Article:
Mechanisms of Brain Survival in Anoxia: Mitochondrial Activity and Ion Homeostasis in Turtle and Rat

  • T. J. Sick
  • M. Rosenthal
  • P. L. Lutz
Part of the Advances in Experimental Medicine and Biology book series (AEMB, volume 180)


When mammalian brain is deprived of oxygen, degenerative changes occur so rapidly that within a few minutes, recovery becomes questionable. This vulnerability is a general characteristic of vertebrates and is likely a function of the high energy demand of brain tissues. During anoxia, brain electrical activity ceases within seconds, transmembrane ion homeostasis is lost soon thereafter and energy reserves are depleted within a few minutes. The ultimate causes of functional loss and tissue damage are difficult to investigate because of the rapidity of these events and most investigations have been confined to detailing the pathways of aerobic and anaerobic glycolysis and the changes in substrates and intermediates that occur during hypoxia or anoxia.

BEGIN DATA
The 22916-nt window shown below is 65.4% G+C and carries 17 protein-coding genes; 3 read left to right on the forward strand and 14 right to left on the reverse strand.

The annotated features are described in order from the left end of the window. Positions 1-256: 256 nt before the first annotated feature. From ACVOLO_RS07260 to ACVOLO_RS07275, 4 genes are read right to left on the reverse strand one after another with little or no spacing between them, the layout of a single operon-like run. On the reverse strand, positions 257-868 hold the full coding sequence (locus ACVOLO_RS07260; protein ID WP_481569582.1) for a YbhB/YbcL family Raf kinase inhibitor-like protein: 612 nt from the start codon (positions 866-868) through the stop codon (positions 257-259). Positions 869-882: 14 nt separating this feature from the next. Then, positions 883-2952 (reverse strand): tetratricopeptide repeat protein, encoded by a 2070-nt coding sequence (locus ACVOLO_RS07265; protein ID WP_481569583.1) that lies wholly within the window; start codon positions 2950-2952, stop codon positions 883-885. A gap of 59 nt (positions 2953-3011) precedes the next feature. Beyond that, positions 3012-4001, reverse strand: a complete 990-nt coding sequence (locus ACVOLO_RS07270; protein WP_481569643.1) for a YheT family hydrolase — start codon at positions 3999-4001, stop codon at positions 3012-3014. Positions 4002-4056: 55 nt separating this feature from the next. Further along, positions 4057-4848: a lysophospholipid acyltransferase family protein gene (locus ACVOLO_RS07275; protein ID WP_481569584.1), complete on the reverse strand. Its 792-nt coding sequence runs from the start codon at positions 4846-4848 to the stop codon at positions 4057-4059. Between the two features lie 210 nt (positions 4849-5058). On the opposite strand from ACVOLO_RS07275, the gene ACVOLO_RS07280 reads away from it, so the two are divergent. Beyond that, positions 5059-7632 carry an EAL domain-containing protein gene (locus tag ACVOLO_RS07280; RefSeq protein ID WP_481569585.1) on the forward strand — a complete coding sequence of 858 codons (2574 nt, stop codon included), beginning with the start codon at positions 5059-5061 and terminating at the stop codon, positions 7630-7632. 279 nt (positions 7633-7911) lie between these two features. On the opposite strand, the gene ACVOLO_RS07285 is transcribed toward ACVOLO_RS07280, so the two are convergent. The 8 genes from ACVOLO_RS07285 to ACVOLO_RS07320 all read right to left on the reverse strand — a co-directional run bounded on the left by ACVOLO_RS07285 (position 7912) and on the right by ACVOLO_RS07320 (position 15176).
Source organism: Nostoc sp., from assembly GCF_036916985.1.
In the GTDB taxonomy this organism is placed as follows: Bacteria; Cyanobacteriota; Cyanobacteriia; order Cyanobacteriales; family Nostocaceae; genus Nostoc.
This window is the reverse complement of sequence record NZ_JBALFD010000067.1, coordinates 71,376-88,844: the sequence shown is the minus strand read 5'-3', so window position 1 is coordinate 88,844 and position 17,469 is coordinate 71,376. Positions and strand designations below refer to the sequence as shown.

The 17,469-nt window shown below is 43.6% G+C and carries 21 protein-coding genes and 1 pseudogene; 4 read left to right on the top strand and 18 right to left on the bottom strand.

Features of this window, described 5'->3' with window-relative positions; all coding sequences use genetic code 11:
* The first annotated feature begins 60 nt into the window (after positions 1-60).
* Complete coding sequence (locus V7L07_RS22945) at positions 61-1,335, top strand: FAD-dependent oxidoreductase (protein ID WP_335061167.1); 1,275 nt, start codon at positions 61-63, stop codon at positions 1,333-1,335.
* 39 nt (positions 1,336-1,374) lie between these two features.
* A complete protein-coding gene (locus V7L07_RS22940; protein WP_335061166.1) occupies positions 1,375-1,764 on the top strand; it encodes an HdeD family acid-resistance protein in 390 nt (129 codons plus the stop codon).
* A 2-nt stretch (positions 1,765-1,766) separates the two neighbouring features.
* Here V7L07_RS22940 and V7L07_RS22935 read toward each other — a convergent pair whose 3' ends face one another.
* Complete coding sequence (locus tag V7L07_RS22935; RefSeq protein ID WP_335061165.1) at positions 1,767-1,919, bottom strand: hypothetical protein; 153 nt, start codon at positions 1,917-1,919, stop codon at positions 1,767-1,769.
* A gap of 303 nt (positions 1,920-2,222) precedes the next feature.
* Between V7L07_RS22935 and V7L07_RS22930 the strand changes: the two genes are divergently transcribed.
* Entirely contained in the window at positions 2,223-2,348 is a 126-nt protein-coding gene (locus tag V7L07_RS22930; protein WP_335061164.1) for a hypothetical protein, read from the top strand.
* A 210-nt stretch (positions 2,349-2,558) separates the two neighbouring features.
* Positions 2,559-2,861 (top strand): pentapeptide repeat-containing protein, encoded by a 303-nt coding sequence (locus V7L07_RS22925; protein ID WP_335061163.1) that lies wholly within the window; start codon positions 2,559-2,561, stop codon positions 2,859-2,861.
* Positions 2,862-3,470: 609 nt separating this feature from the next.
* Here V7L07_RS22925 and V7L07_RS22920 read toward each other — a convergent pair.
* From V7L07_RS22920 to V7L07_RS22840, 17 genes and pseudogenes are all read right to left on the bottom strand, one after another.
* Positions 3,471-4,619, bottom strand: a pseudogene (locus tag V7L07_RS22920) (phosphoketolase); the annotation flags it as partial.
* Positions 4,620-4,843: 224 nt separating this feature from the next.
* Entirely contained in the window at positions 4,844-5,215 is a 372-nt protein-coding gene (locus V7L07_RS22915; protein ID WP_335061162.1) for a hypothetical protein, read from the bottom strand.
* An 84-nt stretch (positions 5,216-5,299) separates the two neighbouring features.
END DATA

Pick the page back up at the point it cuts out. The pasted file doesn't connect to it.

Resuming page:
Cytochrome Oxidase Mammalian Brain Anaerobic Glycolysis Extracellular Potassium Tissue Oxygen Tension 
These keywords were added by machine and not by the authors. This process is experimental and the keywords may be updated as the learning algorithm improves.


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Copyright information

© Plenum Press, New York 1984

Authors and Affiliations

  • T. J. Sick
    • 1
  • M. Rosenthal
    • 1
  • P. L. Lutz
    • 1
  1. 1.Schools of Medicine and Marine SciencesUniversity of MiamiMiamiUSA

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